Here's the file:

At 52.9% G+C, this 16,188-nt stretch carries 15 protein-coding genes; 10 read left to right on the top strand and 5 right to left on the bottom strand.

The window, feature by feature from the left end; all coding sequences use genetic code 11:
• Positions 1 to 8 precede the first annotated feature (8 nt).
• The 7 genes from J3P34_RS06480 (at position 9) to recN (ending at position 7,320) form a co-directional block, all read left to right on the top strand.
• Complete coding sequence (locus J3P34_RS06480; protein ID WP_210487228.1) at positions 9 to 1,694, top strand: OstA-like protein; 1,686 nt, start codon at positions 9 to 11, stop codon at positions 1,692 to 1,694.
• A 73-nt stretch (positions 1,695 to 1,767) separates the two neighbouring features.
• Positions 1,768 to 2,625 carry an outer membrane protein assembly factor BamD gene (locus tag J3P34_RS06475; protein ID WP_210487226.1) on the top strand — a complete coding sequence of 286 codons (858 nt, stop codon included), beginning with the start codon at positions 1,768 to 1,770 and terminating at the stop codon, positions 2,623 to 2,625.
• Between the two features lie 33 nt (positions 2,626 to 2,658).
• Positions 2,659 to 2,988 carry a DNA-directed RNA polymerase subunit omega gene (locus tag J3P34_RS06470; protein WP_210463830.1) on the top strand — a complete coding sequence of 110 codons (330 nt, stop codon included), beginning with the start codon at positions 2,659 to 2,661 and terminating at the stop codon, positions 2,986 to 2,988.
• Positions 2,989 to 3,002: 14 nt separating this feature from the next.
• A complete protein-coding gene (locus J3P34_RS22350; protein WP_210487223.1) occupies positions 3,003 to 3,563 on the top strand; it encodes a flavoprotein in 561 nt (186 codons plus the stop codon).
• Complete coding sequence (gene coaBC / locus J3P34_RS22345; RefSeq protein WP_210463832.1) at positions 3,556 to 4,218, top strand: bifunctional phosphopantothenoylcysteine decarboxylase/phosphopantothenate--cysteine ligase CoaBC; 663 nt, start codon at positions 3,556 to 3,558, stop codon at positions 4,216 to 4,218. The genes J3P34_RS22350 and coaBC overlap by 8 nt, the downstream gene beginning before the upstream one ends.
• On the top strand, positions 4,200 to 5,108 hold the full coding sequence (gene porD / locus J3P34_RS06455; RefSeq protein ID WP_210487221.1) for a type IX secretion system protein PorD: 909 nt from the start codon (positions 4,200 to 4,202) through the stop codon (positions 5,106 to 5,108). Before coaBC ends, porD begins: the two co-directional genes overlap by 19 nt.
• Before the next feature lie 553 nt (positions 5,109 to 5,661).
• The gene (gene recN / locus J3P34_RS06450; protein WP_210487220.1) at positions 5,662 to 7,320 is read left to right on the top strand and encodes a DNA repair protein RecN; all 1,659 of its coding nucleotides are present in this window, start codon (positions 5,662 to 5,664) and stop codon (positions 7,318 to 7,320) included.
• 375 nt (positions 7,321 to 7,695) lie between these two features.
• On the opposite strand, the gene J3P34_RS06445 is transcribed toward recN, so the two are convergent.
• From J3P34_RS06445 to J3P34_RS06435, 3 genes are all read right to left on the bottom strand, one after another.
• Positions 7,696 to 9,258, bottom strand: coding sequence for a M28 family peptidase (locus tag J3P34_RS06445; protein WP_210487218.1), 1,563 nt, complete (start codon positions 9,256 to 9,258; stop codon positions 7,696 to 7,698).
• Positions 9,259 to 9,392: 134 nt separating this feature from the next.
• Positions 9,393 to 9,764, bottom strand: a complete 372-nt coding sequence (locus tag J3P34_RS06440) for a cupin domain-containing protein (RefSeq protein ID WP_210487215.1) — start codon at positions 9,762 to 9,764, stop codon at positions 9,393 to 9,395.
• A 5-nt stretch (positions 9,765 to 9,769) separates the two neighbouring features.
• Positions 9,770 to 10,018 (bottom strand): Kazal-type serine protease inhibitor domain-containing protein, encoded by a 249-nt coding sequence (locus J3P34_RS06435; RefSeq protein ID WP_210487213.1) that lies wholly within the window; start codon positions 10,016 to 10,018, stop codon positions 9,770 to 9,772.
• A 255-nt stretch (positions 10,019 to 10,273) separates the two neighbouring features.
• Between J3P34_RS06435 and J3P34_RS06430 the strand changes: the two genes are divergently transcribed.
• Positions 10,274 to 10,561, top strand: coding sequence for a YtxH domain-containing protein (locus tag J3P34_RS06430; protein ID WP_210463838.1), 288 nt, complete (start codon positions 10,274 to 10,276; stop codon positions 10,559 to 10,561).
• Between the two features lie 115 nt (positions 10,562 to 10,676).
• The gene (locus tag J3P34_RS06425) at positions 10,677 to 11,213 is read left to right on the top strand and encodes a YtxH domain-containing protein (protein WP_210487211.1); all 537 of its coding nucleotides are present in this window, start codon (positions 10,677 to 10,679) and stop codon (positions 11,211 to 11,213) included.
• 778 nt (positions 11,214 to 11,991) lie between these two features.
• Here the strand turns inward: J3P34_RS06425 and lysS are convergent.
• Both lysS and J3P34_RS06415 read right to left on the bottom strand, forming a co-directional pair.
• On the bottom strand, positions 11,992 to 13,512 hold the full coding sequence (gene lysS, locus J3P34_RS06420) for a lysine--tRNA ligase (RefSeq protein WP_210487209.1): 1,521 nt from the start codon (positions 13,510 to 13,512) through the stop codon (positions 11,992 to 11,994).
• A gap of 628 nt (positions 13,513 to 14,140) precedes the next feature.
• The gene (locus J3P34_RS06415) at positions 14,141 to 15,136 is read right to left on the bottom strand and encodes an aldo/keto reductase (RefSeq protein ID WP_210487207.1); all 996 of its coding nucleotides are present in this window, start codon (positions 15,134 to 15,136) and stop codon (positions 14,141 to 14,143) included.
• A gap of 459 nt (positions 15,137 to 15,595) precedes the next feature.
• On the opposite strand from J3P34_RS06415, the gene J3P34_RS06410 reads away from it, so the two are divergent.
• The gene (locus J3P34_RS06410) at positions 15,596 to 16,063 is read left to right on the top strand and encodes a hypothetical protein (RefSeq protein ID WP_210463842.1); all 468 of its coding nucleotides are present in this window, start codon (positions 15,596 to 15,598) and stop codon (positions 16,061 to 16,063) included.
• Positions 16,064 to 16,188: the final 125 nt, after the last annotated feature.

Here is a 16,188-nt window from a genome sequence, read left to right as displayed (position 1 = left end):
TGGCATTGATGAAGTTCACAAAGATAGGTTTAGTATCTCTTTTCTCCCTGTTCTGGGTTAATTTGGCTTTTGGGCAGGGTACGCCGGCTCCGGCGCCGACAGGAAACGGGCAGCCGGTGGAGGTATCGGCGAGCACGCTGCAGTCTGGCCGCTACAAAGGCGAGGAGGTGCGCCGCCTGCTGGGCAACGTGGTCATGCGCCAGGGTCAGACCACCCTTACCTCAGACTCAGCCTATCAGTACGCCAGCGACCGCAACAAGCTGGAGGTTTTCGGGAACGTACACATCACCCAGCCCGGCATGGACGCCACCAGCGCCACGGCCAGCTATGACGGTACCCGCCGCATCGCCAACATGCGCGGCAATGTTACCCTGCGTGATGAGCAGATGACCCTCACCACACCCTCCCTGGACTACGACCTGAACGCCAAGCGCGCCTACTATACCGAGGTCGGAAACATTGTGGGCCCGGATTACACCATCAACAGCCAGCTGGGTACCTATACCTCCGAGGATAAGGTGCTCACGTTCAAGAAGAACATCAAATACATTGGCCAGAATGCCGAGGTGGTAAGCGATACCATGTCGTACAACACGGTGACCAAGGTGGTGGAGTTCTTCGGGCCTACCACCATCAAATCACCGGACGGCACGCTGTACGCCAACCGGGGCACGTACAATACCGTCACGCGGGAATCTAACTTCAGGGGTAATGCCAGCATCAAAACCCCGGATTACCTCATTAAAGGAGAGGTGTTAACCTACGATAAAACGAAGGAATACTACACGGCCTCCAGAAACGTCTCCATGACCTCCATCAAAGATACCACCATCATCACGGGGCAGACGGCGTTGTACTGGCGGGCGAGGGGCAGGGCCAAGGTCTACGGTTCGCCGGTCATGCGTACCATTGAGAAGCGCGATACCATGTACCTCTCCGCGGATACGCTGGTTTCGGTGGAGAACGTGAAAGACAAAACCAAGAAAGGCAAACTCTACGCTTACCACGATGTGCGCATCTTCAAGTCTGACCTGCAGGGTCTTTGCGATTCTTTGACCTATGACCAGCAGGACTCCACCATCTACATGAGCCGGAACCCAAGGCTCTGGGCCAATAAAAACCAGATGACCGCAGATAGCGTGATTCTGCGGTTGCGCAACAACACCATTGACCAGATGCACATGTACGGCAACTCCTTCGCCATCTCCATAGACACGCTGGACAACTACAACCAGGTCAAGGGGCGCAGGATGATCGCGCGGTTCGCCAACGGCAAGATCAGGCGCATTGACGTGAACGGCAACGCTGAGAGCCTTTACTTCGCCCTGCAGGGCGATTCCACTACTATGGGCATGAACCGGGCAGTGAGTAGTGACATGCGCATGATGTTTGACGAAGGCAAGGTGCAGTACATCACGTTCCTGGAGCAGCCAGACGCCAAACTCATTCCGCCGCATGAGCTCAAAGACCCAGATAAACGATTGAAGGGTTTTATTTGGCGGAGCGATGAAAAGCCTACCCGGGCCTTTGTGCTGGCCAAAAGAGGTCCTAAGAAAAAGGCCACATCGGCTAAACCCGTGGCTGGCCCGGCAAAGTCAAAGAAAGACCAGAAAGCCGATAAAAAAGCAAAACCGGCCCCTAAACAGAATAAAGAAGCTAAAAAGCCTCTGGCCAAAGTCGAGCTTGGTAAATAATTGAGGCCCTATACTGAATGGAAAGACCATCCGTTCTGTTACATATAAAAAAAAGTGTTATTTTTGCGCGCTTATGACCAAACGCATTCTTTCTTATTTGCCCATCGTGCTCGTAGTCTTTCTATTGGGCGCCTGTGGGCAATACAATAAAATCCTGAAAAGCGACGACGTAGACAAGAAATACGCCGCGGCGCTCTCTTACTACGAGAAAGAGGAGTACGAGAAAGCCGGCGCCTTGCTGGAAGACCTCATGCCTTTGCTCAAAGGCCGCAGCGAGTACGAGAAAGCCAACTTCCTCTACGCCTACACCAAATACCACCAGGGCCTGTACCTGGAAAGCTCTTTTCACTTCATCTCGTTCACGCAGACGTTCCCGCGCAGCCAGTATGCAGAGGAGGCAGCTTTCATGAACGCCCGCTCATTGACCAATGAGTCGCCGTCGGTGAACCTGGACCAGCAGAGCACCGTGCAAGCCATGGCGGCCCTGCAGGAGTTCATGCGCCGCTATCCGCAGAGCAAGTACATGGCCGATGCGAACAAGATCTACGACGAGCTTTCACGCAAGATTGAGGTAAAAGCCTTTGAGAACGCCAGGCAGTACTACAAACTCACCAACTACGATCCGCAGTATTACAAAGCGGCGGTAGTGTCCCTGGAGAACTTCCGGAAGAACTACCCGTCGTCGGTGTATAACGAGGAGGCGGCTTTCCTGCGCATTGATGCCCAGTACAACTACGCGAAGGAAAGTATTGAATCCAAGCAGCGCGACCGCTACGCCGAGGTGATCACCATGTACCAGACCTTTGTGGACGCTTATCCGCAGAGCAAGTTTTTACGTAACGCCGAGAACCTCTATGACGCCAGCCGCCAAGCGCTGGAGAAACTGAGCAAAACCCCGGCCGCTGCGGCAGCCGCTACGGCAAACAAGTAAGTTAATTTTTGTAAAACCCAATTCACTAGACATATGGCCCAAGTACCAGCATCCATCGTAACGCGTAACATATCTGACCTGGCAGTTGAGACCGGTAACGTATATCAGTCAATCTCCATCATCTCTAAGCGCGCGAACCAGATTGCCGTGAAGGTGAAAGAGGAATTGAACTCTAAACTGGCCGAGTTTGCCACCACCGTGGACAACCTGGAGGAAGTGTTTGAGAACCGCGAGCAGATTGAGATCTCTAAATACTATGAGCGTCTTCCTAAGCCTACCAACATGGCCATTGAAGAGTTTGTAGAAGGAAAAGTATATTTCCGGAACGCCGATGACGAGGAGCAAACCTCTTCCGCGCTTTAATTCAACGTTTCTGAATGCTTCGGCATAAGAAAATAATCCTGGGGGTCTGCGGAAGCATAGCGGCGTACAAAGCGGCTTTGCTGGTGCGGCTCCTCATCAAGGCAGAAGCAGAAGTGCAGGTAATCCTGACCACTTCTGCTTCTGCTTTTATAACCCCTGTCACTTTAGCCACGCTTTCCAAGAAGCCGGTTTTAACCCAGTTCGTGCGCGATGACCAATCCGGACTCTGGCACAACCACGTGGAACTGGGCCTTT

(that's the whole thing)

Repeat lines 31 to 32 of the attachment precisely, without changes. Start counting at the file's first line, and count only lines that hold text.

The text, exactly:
• Both lysS and J3P34_RS06415 read right to left on the bottom strand, forming a co-directional pair.
• On the bottom strand, positions 11,992 to 13,512 hold the full coding sequence (gene lysS, locus J3P34_RS06420) for a lysine--tRNA ligase (RefSeq protein WP_210487209.1): 1,521 nt from the start codon (positions 13,510 to 13,512) through the stop codon (positions 11,992 to 11,994).